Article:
During March, precisely on the 20th, one of the most important astronomical events for the Mesoamerican Region, the Spring Equinox, takes place. It’s considered the first annual mark of Earth’s movement around the Sun, depending on what part of the planet it’s been observed, it may change its meaning, but in general, it represents the passes of seasons, while for the Maya, it has a more profound and complex significance.
The Spring Equinox is the moment when the Sun crosses exactly Earth’s equator line, marking the start of a new season. In this case, the dry season begins in Mesoamerica, and with that, a new agricultural cycle commences. This cycle is commonly represented in the archeological evidence within the images of the Maize god, who is the deity that is connected directly with the continuity for growing of maize during each year by his constant resurrection after being planted in the soil during the third and fourth month of the year and been harvest months later, precisely like this plate from Justin Kerr’s photographic collection:
“Resurrection plate, The Maize God is resurrected by his sons”, K1892, Uploaded in 1998—
image taken from Maya Vase Data Base.
The Mayan culture is known for having skilled astronomers that were capable of reproducing different astronomical events into their constructions. Some of those are called “E” groups, astronomical observatories that were built with 3 temples making a straight line on top of a platform and facing a central structure. These kinds of buildings were designed for keeping a constant record of the equinoxes and solstices all over the year, like the group “E” of Uaxactún in the Lowlands of Petén in Guatemala:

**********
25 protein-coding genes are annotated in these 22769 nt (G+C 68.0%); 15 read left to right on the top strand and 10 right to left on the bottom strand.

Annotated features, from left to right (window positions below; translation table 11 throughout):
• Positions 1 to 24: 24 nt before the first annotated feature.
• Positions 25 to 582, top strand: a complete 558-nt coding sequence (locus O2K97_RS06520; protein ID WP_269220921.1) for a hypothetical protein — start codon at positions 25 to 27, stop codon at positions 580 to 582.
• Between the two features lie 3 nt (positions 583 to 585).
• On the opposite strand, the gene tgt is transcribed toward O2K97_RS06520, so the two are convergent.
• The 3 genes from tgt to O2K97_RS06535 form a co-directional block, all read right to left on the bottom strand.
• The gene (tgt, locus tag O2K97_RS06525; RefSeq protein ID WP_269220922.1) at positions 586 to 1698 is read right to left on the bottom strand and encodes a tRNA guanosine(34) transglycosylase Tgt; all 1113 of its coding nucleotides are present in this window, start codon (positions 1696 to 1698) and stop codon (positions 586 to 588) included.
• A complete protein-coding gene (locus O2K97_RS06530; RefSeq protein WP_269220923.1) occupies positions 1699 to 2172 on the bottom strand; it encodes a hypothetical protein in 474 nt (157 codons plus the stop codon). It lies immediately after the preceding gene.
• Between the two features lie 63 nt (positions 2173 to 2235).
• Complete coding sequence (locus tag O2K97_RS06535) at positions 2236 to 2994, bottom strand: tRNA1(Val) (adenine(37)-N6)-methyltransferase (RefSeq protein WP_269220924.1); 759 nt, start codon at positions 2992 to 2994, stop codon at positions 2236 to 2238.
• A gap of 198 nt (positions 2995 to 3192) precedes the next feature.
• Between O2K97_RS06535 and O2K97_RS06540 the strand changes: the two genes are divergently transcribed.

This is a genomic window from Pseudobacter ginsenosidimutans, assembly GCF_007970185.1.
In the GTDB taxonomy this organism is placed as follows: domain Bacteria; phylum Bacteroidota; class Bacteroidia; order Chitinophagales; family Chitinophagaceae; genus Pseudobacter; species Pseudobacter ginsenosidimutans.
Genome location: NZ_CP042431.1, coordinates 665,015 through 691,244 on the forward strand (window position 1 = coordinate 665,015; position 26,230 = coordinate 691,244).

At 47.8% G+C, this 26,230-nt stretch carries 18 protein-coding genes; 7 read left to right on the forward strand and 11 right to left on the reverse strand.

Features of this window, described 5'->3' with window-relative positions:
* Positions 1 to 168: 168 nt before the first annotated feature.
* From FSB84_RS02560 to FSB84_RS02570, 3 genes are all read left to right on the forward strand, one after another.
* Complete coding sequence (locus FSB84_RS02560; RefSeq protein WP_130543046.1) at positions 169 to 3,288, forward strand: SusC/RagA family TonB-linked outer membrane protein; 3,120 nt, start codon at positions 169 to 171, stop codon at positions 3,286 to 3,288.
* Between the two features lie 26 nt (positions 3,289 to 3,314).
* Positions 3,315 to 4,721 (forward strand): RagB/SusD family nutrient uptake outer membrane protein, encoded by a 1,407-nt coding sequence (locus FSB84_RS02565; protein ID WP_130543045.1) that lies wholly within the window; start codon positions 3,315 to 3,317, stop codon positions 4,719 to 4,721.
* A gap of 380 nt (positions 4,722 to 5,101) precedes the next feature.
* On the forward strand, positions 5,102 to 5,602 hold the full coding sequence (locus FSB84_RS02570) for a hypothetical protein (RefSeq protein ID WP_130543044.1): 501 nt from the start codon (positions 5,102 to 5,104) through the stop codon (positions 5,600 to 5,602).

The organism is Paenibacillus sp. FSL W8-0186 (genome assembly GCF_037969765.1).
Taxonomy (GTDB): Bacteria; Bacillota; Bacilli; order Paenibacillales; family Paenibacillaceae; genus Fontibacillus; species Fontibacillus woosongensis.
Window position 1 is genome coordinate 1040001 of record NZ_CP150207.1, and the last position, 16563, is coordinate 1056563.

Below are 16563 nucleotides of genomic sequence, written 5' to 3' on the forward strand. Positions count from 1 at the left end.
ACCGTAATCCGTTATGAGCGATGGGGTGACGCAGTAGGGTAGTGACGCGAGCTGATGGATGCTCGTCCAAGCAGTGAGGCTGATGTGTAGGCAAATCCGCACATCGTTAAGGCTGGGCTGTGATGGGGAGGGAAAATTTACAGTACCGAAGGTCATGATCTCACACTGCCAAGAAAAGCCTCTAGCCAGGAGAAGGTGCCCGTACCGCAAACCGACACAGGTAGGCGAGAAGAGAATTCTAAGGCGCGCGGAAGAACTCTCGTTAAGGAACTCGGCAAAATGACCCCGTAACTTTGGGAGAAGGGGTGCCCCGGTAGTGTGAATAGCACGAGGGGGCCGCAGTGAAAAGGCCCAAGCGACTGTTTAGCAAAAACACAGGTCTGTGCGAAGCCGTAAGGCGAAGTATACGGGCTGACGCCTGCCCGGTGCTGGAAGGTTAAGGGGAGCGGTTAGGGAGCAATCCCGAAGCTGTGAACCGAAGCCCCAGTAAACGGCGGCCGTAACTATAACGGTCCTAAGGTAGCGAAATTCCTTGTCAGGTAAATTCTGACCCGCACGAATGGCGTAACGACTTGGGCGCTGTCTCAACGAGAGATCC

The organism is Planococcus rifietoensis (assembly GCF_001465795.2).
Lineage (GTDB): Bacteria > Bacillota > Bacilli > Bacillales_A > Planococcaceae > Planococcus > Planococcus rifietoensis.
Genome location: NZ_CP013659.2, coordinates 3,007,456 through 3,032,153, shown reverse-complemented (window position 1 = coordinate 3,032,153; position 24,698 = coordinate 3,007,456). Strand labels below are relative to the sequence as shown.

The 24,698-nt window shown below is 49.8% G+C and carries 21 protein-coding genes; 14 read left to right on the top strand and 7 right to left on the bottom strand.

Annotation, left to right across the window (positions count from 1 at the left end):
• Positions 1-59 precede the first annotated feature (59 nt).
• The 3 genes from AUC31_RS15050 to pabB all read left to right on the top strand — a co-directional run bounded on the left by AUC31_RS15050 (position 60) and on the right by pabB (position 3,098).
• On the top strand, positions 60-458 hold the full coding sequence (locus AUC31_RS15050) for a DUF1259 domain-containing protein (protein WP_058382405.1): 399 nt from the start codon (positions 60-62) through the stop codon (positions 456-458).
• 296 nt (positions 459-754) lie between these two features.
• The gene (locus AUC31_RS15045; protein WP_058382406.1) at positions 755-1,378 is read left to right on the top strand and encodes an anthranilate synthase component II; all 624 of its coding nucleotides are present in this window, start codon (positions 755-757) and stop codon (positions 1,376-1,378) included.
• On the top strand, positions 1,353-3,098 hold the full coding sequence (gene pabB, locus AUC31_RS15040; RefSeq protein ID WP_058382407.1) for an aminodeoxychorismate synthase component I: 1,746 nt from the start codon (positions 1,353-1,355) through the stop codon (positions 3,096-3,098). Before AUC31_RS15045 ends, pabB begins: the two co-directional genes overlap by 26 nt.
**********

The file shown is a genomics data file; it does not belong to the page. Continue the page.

Archeological remains of Uaxactún’s astronomical observatory or group “E”—
photo taken by Barbara McKenzie (2004).
The equinoxes and solstices visualization in their specific dates during the year in Uaxactún—
image taken from Barbara McKenzie (2004).
The connection between the iconography and the constructions of the Mayas can be explained by the element where the equinox importance resides: the cycles; this characteristic is the base for every other aspect of the Mayan Culture. Their artistic creations, structures, agricultural dynamics, and even their gods, constantly recreate the idea of cycles as the center of everything.
The comprehension of the cycles inside the Mayan cosmovision is the key to connecting every aspect and element that conforms to the social, political, and economical environment of the region, demonstrating that these creations are not just some kind of monument, but part of their entire meaning of existence as a complex society that by studying the sky was capable to build their entire world.
- Observatorio E-VII Sub de Uaxactun: Reconsiderando su función en el pasado y propuesta de conservación en el futuro. 13 pages.
Recuperado de Internet en.
- La arquitectura maya y su armonía con el cielo. 43 pages.
- The Ancient Maya.
- Diálogos entre la tierra y el cielo: la pirámide y la arqueoastronomía. 24 pages.
- Mayan Ruins: Uaxactún